Puerto Rico suffers power outages after cyberattack, fire

Thousands of people were left in the dark after the incidents, although it was not clear whether they were connected.

A fire at an electrical substation on Thursday left hundreds of thousands of Puerto Ricans in the dark, soon after the power company reported a cyberattack that it was not immediately linked to the fire.

Luma Energy confirmed a fire broke out at a facility in the capital, San Juan, two hours after it said it had been targeted by a distributed denial of service (DDoS) attack that blocked customers from accessing their accounts.

“The fire caused the entire island to become quite dark,” the company said on Facebook.

Luma Energy is a new utility on a Caribbean island that will begin operations on June 1 to improve electricity transmission systems in the United States territory.

People walk in a darkened street after a power outage in Old San Juan, Puerto Rico [File: Ricardo Arduengo/AFP]

The company’s chief executive, Wayne Stansby, said about 700,000 customers were in the dark, local daily El Nuevo Dia reported. He said it would take the whole night to restore the service.

In pictures and videos posted on social media, huge flames and black smoke can be seen above the substation.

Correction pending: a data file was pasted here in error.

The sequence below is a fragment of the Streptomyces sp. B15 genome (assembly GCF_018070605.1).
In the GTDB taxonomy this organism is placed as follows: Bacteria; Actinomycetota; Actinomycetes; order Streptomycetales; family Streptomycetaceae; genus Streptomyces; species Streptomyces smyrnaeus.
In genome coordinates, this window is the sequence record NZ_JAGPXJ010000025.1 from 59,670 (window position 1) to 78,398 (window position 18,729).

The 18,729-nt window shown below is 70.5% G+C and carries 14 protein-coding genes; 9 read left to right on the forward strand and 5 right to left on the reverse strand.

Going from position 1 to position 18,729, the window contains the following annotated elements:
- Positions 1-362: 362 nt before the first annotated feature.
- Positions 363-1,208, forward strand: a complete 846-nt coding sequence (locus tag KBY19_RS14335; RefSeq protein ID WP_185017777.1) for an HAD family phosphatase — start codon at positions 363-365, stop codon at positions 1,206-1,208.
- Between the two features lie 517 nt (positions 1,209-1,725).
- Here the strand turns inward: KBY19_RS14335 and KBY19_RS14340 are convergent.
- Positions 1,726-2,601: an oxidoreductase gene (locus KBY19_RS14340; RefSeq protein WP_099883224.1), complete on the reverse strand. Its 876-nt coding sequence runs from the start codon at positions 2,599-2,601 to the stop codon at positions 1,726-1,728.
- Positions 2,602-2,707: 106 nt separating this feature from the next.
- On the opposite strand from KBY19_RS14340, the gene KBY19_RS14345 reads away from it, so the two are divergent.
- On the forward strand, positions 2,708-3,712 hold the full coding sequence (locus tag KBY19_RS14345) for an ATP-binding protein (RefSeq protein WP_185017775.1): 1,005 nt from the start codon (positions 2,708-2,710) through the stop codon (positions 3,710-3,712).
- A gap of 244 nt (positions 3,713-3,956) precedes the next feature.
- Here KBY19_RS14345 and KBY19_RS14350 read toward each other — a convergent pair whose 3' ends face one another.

Governor Pedro Pierlusi tweeted: “All resources of the PR government are available to deal with the emergency caused by the fire at the Monasillos substation.” “Firefighters have already reached the scene.”

Pierlucci said in a later statement that state and federal law authorities were “investigating the substation explosion.”

He added that whoever is “responsible for this will be held accountable to the people of Puerto Rico”.

Officials did not say whether they were investigating a connection between the fire and the cyberattack.

A man fills a container with gasoline in San Juan, Puerto Rico [Ricardo Arduengo/AFP]

Jennifer Gonzalez, who represents Puerto Rico in the US Congress, promised an investigation.

“The fire in Monasillos, the blackout for over half a million residents, the areas without lights for a week doesn’t seem like an isolated incident to me,” he said, referring to recent episodes in Puerto Rico.

“I have alerted federal law enforcement agencies to investigate each incident. They hurt people, who are victims.”

Luma Energy is jointly owned by North American parent companies ATCO and Quanta.


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